The police blocked all journalists.  I walked uphill to a parallel street and came back through an alleyway to get closer to the third strike.  When I slipped out of the dark ancient alley I was next to the bombed historic building surrounded by rescue workers, debris and billowing smoke.   There was debris blown all over the street, sirens keening, people running, civilians panicked, folks looking up in the air frightened by more drones.  As I took more footage of the damage and hoped there was nobody caught in the rubble of the building, the brave firefighters were scrambling up the large concrete precarious pieces of debris and crawling inside to take the hose up closer to the fire…. maybe looking or hoping for survivors.  There was one Brave fireman that crawled in underneath some heavy room-size concrete blocks and another firefighter up high on the debris helping him when suddenly one of the policemen started yelling drone drone quick quick and everybody scampered fast to the nearest garage including the soldiers. The fireman stayed on the building even knowing a drone attack was imminent. It felt good to look at the Clear Blue Sky from the darkness of a garage with four or five Ukrainian soldiers standing in front of us.  Somehow, it’s reassuring to be near the soldiers and their weapons these days as well to see Ukrainian tanks and heavy equipment. I noticed a tall young man standing against the wall bleakly sobbing. I was standing next to him and hadn't seen/heard him. I guessed he lost somebody in the old historic building bombing. What do you say to somebody who just lost a loved one? I just rubbed his shoulder for a minute… try to show him some human sympathy and kindness, it felt too little.  Soon we were able to emerge from the dark garage back into the rubble overseen by the clear Blue Sky.  The damaged Street, the destroyed home and the smoke blowing across the street while you knew you should be warily looking blue skyward for drones.  I was again taking videos and photos of the Brave fireman searching for survivors in this huge pile of rubble when suddenly the entire top half of the building cracked and crumbled slowly at first like a giant avalanche just getting started.  What once started harmlessly in slow motion the weight of the building gained speed and quickly slide down onto the fireman burying one or two of them …. hopelessly I was wishing one of them could emerge alive.  After witnessing that tragedy I left the scene shaken, sad, and angry. I thought about their families and imagined they were young guys with decades ahead.  Who will miss them who is weeping now?  They took no care for their safety.  When first I watched them I thought they take such a large risk climbing up a crumbling building when only a falling brick could kill you.  But without hesitation into the debris and house-sized precariously tilting slabs of concrete had slipped the fireman. I went back up the alley and back to the other side of the street where I originally stood and tried to stay close to humans and unwind.  I focused on regular-day people.  I took photos of civilians walking past the Carnage as they strolled or ran back and forth to work or to get their kids everyone anxious everyone glancing Towards the Sky wondering what Putin will rain down on them knowing it's ineffectual and worthless and he's defeated but knowing he can still hurt us…..another day in Kyiv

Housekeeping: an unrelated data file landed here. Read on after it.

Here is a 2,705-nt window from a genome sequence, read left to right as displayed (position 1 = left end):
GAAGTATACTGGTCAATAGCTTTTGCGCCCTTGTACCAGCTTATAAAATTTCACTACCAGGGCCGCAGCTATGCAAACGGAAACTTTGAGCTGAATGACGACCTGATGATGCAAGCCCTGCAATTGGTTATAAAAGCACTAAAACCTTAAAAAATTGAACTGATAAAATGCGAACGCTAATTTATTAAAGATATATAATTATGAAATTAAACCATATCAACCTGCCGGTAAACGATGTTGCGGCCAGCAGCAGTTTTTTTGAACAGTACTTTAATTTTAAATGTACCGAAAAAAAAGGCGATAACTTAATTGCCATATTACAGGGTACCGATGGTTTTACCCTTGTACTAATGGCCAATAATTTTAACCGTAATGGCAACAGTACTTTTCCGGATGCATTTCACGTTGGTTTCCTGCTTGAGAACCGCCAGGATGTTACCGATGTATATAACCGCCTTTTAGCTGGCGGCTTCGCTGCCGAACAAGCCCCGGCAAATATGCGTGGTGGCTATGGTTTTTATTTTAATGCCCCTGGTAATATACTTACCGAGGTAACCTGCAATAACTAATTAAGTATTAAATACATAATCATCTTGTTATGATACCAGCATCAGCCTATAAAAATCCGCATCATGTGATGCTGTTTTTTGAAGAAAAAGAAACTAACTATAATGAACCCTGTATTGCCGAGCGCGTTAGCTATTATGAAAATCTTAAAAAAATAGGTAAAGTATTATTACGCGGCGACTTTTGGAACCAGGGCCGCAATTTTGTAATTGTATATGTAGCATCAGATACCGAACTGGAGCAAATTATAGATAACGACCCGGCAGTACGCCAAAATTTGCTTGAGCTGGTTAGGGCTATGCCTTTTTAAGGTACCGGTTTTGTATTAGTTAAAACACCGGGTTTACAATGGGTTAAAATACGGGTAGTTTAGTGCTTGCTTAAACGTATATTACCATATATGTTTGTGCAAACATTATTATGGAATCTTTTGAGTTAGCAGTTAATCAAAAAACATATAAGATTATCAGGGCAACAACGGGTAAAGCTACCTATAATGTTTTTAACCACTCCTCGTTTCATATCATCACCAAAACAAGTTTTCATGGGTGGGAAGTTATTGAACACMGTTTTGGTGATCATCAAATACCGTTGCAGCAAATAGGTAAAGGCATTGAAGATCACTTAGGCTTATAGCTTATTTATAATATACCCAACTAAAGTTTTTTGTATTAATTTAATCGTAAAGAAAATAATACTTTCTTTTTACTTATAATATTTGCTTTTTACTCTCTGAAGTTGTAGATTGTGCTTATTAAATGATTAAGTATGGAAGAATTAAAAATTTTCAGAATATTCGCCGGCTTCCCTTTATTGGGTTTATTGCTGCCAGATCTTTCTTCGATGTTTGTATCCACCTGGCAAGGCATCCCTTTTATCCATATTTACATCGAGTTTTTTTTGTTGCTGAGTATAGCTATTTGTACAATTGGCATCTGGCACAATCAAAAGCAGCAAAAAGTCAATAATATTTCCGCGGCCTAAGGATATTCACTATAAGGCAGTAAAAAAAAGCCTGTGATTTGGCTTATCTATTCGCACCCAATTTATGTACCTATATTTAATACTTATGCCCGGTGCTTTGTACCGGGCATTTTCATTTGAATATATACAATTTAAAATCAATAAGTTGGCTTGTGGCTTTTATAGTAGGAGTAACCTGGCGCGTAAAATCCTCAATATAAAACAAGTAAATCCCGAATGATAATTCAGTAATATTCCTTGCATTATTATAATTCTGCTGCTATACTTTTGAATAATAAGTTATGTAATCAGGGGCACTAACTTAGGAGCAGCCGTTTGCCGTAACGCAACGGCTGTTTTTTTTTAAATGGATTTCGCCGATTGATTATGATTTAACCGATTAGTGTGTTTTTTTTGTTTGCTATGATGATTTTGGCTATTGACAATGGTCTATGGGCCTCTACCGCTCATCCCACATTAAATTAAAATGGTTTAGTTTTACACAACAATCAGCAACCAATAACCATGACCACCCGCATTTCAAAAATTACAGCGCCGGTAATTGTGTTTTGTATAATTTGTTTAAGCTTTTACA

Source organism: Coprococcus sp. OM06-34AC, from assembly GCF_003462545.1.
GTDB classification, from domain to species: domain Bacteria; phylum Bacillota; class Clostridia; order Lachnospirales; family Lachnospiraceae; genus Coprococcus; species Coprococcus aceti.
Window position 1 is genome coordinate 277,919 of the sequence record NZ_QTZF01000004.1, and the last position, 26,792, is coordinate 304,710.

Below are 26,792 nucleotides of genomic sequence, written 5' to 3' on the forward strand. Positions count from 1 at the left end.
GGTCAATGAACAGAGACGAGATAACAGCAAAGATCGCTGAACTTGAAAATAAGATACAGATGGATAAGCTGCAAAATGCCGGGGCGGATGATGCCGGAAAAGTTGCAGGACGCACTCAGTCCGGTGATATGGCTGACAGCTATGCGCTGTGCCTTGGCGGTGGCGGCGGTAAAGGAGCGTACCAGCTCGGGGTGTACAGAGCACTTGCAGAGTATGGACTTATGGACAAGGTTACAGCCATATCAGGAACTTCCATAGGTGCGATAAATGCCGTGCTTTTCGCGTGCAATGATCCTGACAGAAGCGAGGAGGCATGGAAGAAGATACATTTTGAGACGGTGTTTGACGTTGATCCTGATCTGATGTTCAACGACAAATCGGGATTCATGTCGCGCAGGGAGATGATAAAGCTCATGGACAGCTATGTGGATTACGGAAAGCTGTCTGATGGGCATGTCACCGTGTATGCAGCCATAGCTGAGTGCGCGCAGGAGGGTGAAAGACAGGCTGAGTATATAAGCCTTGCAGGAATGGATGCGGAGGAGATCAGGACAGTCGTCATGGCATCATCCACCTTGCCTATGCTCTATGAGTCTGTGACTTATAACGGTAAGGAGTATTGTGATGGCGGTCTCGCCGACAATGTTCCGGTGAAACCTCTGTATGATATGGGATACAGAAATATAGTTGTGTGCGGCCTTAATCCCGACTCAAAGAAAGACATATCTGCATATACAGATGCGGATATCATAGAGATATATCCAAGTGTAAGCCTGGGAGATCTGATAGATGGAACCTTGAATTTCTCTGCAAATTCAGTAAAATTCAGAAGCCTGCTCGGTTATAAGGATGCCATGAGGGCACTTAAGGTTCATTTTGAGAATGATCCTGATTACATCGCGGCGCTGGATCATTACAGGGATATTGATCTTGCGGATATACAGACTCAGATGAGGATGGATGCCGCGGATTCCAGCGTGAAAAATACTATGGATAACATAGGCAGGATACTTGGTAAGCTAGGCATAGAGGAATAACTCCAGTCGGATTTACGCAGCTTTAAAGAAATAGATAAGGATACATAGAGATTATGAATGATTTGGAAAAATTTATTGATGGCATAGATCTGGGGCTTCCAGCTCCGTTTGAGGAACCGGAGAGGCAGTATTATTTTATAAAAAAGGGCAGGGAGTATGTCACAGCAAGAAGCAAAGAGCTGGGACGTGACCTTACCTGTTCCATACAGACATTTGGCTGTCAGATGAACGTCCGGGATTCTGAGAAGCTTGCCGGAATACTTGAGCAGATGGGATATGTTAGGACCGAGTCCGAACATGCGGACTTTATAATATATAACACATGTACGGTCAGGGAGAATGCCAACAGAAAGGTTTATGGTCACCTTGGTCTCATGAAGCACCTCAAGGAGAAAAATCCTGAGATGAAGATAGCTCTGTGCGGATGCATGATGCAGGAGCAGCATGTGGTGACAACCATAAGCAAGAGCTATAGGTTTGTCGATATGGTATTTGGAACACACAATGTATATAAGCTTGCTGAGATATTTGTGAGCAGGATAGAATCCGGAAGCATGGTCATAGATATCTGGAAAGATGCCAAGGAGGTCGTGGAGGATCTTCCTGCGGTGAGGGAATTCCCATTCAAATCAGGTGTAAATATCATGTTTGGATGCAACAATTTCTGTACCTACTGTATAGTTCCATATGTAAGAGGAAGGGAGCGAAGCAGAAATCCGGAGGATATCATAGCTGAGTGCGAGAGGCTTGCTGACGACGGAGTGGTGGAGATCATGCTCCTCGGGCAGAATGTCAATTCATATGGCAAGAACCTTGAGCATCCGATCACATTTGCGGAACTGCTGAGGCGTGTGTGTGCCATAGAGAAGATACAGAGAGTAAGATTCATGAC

Слава Україні      

Мені потрібні боєприпаси, а не їзда